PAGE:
There are apps, and then there are apps. Apps that aim to track your health, your money, your entertainment, your child’s school progress, your running miles, your fashion quotient, your time and so many other aspects of your life. Standing a bit apart in this app-manic world is the recently launched Equalize, an app that aspires to leverage the innate goodness in each one of us, and in the process, lead us to a more equitable society through our own contribution.
Equalize, a mobile app launched in August this year, is created by an all-women team from The Institute of Customer Experience (ICE), a not-for-profit initiative by Human Factors International. This mobile app offers a range of possible interventions that you – as an individual – can bring about, in the affected area of your choice. It does this in an engaging manner, so more from your social circles will be motivated to contribute to social good.
Apala Lahiri Chavan, Futurist Braveheart Kunoichi and CEO of ICE elaborates on the germ of this concept, “Our métier includes creating experiences that will lead to a better world. We are also futurists who are interested in an inclusive future. Hence, as our first priority, we are interested in leveling the playing field for all. In other words, we wanted to find a way that is aimed at enabling people to help reduce inequalities around them through individual agency and not just by relying on institutions to get this done.”
The emphasis of this app is on just that – individual agency. During the research phase of Equalize, the team realised that in order to leverage this power of the individual, they had to first combat one huge, commonly prevalent mind block: “I want to help, but don’t know how. I may get involved in something today, but tomorrow, what if I cannot commit enough time? I don’t want to take up something I may not be able to carry forward…” Such apprehensions are very real, and Equalize aims to address such concerns through its design and functioning.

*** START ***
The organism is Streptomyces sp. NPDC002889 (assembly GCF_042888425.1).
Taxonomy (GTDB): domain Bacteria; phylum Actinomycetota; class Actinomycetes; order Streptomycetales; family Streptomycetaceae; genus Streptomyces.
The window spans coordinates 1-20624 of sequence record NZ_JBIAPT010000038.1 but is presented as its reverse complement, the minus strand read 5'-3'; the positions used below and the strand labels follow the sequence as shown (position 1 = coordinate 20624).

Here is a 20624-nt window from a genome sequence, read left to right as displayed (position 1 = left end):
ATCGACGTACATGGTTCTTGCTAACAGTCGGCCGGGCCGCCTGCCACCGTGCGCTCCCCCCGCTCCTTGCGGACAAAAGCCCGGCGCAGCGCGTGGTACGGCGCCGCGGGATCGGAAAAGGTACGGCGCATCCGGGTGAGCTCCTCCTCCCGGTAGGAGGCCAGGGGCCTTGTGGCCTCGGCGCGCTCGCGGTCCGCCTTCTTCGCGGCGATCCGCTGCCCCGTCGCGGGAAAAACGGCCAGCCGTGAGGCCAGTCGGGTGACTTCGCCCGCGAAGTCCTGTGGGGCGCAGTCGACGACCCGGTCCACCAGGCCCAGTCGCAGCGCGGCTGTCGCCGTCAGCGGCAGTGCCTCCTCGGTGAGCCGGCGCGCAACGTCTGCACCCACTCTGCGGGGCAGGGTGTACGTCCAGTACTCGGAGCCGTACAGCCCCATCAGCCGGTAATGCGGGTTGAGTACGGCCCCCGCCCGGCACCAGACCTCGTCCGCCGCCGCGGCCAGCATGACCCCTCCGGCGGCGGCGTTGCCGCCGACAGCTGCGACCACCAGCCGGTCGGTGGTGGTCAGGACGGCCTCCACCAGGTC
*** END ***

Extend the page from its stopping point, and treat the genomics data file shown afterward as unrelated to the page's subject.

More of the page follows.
Let’s take a look at how Equalize works:
- The app highlights inequality – and urges you to remove inequality – in six areas around us: Income, Gender, Hunger, Education, Environment and Happiness.
- You get a list of activities that you can actually do to reduce inequality in one or more of these six areas, based on your choice.
- The activities range from easily doable (e.g. donating school books) to those requiring more effort and commitment (e.g. teaching an underprivileged child in your area). You choose what you can do, are interested in doing, and can commit to.
- As you complete an activity, you get “smiles” (Equalize points) depending on the activity. You self-report to the app, and your friends and family get to see and appreciate your work, and in turn, feel inspired to do their bit.
- In order to engage and also motivate its users, Equalize offers playing levels and these are based on the activities completed. The levels are colour-coded so there is a constant visual reminder upfront, urging you to move to the next level. You are “green” till you are at level 4. Once you cross that and become an Equalize leader, your dashboard and notifications appear “golden.” You can then also have followers and build your own community to do more good.